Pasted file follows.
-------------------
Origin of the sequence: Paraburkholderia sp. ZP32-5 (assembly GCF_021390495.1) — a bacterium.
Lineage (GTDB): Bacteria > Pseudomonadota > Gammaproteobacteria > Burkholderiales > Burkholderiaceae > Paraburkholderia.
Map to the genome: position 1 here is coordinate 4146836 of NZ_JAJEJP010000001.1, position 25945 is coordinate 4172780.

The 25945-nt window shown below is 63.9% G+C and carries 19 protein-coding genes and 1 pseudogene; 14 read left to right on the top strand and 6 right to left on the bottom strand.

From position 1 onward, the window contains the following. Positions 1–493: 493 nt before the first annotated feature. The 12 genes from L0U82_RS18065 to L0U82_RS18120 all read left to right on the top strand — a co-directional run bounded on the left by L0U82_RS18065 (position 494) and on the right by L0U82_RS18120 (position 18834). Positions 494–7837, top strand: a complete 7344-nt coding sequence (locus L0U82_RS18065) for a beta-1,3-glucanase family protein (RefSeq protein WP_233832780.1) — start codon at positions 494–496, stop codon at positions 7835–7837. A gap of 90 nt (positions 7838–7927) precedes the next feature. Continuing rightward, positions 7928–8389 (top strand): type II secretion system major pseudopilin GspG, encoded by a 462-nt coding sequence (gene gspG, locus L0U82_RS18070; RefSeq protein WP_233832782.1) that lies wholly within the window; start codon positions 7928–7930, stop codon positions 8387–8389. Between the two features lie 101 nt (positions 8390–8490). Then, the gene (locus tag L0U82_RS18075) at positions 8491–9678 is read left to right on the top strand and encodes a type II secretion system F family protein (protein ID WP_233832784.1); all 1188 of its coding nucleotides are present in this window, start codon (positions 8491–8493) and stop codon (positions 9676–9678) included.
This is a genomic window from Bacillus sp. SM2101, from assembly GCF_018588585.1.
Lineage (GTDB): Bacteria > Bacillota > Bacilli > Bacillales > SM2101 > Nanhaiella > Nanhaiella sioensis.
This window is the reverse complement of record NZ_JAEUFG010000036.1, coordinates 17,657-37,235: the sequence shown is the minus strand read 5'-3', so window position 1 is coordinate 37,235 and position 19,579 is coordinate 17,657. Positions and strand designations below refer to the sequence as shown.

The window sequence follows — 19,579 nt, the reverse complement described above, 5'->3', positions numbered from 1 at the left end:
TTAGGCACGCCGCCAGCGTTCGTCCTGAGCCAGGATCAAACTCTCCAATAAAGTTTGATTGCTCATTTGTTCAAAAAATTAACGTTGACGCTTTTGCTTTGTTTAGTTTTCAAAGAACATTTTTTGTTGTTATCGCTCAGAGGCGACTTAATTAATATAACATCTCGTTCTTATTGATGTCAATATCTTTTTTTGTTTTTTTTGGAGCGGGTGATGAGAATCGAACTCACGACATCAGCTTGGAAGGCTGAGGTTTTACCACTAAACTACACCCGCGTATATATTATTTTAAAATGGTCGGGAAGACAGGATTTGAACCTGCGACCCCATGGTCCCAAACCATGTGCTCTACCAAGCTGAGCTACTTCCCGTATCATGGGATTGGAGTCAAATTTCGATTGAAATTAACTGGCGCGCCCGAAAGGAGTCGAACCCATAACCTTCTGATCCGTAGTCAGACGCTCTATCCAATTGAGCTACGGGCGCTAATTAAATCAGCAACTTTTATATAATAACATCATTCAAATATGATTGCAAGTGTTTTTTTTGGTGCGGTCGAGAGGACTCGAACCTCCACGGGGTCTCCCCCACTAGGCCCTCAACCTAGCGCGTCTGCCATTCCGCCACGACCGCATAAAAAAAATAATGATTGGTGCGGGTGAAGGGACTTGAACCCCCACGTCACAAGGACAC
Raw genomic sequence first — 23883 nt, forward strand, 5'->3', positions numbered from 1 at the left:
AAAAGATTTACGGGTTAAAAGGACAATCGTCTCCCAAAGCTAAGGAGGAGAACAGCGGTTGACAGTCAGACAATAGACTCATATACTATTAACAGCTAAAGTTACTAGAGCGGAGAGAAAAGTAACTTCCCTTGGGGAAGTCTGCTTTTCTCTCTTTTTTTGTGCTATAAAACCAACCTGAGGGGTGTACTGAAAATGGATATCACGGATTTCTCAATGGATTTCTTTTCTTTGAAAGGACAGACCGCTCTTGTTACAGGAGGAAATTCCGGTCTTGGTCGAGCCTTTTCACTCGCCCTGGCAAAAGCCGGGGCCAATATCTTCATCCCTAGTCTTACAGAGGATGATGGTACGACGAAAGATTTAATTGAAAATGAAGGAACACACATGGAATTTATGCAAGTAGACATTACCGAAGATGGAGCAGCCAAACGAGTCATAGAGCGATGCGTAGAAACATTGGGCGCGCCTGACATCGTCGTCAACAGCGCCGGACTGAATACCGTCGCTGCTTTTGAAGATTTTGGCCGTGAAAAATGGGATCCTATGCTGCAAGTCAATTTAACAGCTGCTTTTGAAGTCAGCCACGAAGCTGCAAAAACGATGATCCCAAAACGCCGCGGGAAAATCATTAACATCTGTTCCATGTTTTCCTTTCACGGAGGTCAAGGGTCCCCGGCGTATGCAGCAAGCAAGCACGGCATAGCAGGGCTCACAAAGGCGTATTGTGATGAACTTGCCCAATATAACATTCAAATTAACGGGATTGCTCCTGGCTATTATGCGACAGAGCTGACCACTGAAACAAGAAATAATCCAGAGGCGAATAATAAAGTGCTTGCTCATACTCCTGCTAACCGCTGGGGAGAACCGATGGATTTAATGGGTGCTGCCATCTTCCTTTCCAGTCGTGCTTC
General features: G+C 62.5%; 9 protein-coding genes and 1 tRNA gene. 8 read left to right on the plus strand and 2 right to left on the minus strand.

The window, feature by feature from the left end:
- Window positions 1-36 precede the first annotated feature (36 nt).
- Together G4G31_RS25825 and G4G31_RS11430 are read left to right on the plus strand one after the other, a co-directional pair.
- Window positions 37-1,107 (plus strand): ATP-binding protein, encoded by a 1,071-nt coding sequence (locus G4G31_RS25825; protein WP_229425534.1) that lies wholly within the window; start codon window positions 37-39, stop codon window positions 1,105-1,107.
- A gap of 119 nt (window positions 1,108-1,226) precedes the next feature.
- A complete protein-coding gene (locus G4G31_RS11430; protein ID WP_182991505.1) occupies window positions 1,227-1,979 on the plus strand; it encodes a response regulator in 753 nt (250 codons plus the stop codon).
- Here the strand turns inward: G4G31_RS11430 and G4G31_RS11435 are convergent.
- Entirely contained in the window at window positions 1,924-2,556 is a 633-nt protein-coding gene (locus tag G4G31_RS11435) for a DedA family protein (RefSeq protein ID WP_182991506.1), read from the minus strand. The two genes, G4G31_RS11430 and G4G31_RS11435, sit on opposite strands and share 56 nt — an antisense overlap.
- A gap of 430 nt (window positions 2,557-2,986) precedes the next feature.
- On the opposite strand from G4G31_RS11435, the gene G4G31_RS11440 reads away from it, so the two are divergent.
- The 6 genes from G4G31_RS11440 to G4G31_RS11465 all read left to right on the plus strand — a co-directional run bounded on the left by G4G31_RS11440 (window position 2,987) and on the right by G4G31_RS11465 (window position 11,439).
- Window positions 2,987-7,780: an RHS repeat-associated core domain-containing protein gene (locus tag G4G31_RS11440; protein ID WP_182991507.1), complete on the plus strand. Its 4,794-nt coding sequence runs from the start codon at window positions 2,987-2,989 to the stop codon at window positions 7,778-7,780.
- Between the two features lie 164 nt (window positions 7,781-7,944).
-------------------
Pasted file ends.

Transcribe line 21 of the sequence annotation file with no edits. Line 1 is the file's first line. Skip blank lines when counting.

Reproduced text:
- Entirely contained in the window at window positions 1,924-2,556 is a 633-nt protein-coding gene (locus tag G4G31_RS11435) for a DedA family protein (RefSeq protein ID WP_182991506.1), read from the minus strand. The two genes, G4G31_RS11430 and G4G31_RS11435, sit on opposite strands and share 56 nt — an antisense overlap.